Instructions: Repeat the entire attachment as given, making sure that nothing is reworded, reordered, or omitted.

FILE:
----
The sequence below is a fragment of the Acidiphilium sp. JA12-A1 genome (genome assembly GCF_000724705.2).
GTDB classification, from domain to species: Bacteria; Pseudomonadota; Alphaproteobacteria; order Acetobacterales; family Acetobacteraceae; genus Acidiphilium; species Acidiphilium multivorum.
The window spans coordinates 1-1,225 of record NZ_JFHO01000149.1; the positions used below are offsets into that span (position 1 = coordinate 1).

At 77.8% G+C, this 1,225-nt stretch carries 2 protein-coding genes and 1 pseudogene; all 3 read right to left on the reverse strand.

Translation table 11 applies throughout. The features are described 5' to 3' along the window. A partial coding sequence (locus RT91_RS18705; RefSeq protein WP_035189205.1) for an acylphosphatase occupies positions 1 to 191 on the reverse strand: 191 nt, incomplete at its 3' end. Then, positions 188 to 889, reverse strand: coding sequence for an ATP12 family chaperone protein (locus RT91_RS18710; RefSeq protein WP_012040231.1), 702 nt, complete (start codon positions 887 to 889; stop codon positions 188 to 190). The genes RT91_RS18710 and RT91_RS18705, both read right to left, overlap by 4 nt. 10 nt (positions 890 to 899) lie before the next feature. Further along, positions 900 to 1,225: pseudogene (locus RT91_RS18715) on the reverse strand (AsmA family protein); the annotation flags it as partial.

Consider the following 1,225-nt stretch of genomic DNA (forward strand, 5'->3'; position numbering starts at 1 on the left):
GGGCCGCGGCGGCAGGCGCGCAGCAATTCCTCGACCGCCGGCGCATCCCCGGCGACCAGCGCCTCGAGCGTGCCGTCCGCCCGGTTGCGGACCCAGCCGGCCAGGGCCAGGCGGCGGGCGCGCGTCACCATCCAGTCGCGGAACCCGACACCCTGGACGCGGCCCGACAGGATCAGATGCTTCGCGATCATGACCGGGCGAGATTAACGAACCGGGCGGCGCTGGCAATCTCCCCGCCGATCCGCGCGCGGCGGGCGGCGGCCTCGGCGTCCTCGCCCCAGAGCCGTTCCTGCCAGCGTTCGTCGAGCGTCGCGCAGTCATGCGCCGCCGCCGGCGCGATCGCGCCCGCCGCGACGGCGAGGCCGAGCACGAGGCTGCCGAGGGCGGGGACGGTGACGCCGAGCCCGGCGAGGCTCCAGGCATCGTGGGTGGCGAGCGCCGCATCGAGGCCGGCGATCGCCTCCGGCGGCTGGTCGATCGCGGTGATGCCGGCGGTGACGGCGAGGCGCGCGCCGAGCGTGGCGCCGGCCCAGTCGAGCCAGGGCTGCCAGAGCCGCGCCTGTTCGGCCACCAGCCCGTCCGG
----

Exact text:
The sequence below is a fragment of the Acidiphilium sp. JA12-A1 genome (genome assembly GCF_000724705.2).
GTDB classification, from domain to species: Bacteria; Pseudomonadota; Alphaproteobacteria; order Acetobacterales; family Acetobacteraceae; genus Acidiphilium; species Acidiphilium multivorum.
The window spans coordinates 1-1,225 of record NZ_JFHO01000149.1; the positions used below are offsets into that span (position 1 = coordinate 1).

At 77.8% G+C, this 1,225-nt stretch carries 2 protein-coding genes and 1 pseudogene; all 3 read right to left on the reverse strand.

Translation table 11 applies throughout. The features are described 5' to 3' along the window. A partial coding sequence (locus RT91_RS18705; RefSeq protein WP_035189205.1) for an acylphosphatase occupies positions 1 to 191 on the reverse strand: 191 nt, incomplete at its 3' end. Then, positions 188 to 889, reverse strand: coding sequence for an ATP12 family chaperone protein (locus RT91_RS18710; RefSeq protein WP_012040231.1), 702 nt, complete (start codon positions 887 to 889; stop codon positions 188 to 190). The genes RT91_RS18710 and RT91_RS18705, both read right to left, overlap by 4 nt. 10 nt (positions 890 to 899) lie before the next feature. Further along, positions 900 to 1,225: pseudogene (locus RT91_RS18715) on the reverse strand (AsmA family protein); the annotation flags it as partial.

Consider the following 1,225-nt stretch of genomic DNA (forward strand, 5'->3'; position numbering starts at 1 on the left):
GGGCCGCGGCGGCAGGCGCGCAGCAATTCCTCGACCGCCGGCGCATCCCCGGCGACCAGCGCCTCGAGCGTGCCGTCCGCCCGGTTGCGGACCCAGCCGGCCAGGGCCAGGCGGCGGGCGCGCGTCACCATCCAGTCGCGGAACCCGACACCCTGGACGCGGCCCGACAGGATCAGATGCTTCGCGATCATGACCGGGCGAGATTAACGAACCGGGCGGCGCTGGCAATCTCCCCGCCGATCCGCGCGCGGCGGGCGGCGGCCTCGGCGTCCTCGCCCCAGAGCCGTTCCTGCCAGCGTTCGTCGAGCGTCGCGCAGTCATGCGCCGCCGCCGGCGCGATCGCGCCCGCCGCGACGGCGAGGCCGAGCACGAGGCTGCCGAGGGCGGGGACGGTGACGCCGAGCCCGGCGAGGCTCCAGGCATCGTGGGTGGCGAGCGCCGCATCGAGGCCGGCGATCGCCTCCGGCGGCTGGTCGATCGCGGTGATGCCGGCGGTGACGGCGAGGCGCGCGCCGAGCGTGGCGCCGGCCCAGTCGAGCCAGGGCTGCCAGAGCCGCGCCTGTTCGGCCACCAGCCCGTCCGG